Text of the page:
With more health-conscious diners looking to go green, a crop of new vegetarian options at various restaurants in Singapore has sprouted over the past few months. But these are not your usual salad bars or raw food eateries.
To cater to those looking for a plant-based diet, business owners are becoming more creative in the ingredients and flavours used – and shying away from mock meat where possible. They are also catering to the palates of “flexitarians” – casual vegetarians who are unable or unwilling to eliminate meat from their diet completely.
“In recent years, we have seen a steady increase in requests for vegetarian or vegetable-centric options as guests become more health and sustainability- conscious,” says Leong Chee Yeng, Jade’s Chinese Executive Chef, who launched a sustainable, plant-based vegan “Taste The Future” menu late last year.
“With plant-forward cuisine trending in the food scene, vegetable-focused dishes are definitely getting more attention from conscious diners,” says Andrew Walsh, chef-owner of Cure Restaurant & Butcher Boy Singapore. “Even those with conventional mindsets are also pleasantly surprised at how hearty and fulfilling plant-based dishes can be.”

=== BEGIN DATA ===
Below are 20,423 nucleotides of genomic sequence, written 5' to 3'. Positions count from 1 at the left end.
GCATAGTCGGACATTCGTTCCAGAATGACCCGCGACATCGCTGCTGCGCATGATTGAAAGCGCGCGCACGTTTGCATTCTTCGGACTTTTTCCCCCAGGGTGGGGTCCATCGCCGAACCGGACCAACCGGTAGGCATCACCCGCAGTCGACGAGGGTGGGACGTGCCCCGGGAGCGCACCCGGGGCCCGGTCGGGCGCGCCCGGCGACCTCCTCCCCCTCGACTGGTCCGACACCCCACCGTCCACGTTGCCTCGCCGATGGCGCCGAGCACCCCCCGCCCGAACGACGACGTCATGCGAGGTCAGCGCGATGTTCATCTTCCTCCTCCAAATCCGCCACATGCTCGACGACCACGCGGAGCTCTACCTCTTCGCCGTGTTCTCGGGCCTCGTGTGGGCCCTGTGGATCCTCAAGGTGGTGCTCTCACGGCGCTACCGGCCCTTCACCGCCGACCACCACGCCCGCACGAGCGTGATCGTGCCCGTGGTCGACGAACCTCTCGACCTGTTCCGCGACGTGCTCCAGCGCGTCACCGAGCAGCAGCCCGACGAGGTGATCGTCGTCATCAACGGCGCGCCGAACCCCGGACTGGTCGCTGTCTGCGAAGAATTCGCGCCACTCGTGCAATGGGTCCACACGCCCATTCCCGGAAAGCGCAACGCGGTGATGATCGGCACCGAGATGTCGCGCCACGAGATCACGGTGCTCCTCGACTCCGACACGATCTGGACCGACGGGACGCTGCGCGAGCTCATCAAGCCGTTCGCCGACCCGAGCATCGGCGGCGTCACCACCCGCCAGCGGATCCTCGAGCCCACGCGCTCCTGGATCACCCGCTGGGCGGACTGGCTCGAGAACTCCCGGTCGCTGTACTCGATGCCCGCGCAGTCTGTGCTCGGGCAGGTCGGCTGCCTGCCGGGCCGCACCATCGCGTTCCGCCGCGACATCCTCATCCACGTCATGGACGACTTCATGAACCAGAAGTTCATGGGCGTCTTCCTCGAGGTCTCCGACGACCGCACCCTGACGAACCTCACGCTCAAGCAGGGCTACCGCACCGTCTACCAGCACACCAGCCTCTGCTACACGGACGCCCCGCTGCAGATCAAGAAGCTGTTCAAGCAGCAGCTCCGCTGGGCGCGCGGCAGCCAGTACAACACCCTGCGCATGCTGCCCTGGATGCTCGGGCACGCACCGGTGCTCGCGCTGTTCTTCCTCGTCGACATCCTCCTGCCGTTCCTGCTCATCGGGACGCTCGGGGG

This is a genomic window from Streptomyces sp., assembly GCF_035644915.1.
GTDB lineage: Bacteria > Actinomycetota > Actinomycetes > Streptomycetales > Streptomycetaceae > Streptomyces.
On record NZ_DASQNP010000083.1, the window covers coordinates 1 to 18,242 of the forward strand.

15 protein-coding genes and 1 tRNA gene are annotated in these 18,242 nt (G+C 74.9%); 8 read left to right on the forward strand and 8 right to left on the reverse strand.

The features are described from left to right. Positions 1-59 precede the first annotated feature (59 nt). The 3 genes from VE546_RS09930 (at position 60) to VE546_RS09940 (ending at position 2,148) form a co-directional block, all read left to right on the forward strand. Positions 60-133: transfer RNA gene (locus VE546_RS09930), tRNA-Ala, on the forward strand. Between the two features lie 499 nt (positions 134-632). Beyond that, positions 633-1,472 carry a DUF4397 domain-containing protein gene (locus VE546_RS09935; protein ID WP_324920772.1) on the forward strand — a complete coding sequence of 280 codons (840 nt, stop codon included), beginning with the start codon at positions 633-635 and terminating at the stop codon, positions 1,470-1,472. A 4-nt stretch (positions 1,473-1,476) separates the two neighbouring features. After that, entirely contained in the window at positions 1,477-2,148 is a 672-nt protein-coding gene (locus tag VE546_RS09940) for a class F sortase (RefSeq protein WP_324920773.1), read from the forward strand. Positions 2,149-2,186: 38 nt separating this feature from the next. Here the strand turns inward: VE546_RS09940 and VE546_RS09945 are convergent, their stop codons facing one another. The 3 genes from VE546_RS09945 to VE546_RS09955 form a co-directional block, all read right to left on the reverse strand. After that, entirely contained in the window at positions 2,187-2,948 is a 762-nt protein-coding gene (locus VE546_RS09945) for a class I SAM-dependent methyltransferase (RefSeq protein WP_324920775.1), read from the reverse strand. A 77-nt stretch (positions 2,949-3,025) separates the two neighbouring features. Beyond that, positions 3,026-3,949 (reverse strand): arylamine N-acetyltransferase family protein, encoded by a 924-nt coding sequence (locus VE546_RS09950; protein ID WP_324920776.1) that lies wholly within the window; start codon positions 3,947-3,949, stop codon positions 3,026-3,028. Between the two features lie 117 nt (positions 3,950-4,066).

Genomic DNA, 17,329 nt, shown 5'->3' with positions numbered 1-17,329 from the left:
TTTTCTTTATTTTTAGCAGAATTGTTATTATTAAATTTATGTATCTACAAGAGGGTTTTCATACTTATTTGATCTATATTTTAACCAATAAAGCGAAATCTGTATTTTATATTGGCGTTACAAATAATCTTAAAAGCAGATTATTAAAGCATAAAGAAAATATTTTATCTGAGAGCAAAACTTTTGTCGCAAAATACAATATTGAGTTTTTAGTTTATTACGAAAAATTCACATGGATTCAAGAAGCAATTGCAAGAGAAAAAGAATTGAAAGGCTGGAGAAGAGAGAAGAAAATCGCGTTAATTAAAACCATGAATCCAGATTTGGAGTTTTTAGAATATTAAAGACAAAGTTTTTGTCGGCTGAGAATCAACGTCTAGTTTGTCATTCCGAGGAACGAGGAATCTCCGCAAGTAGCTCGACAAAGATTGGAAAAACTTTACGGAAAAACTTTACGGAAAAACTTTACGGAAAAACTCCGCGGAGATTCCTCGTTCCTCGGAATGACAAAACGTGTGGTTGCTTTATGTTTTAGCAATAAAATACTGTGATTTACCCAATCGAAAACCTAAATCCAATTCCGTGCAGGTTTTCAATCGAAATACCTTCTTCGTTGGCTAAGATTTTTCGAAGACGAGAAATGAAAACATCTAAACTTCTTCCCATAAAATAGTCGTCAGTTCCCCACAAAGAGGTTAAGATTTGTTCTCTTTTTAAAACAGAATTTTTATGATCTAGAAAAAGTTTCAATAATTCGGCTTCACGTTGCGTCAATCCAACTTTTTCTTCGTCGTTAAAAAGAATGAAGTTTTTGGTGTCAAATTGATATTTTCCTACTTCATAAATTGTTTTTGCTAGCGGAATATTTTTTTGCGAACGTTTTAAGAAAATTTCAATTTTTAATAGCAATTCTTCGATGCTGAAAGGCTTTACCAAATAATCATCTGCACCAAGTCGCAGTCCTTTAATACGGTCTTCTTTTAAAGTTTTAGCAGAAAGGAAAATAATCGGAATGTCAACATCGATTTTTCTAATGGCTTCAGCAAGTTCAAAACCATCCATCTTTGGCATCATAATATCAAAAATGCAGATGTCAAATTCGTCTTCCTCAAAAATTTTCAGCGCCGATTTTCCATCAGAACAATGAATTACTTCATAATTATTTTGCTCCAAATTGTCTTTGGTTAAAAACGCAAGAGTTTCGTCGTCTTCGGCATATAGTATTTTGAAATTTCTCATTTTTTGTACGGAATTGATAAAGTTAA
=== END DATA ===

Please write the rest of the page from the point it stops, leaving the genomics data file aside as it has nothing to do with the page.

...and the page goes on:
“I have always believed that vegetables should not be viewed as just an accompaniment but as equals to any protein on a plate,” says Julien Royer, who serves his signature vegetarian menus to 20 per cent of his clientele at the two Michelin-starred Odette.
Over at the one-starred Meta, chef-owner Sun Kim believes in creating “a strong vegetarian menu that guests can enjoy, rather than doing it as an afterthought”. He’s learned to treat vegetables like good meat, simply seasoning and charring them over charcoal to maximise their sweetness.
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In turn, Chef Leong’s objective is to debunk the belief that vegetarian or vegetable-centric dishes are bland.
“As a chef, my job is to showcase ingredients to their best effect. We use garlic in stir-fries to enhance the original taste of the vegetables. Preserved vegetables work to round off a vegetarian dish, while mushrooms add natural umami. At Jade, we use house-made spring onion, shallot and peanut oils to enhance flavours too.”
At Cure, no part of a plant goes wasted, with even the humble potato skin dehydrated to add texture to dishes. “We believe that all parts of the vegetable can be savoured and showcased in inventive ways, turning potential food waste into unconventional elements,” says Chef Walsh.
Read on to find out about the best vegetarian restaurants in Singapore right now: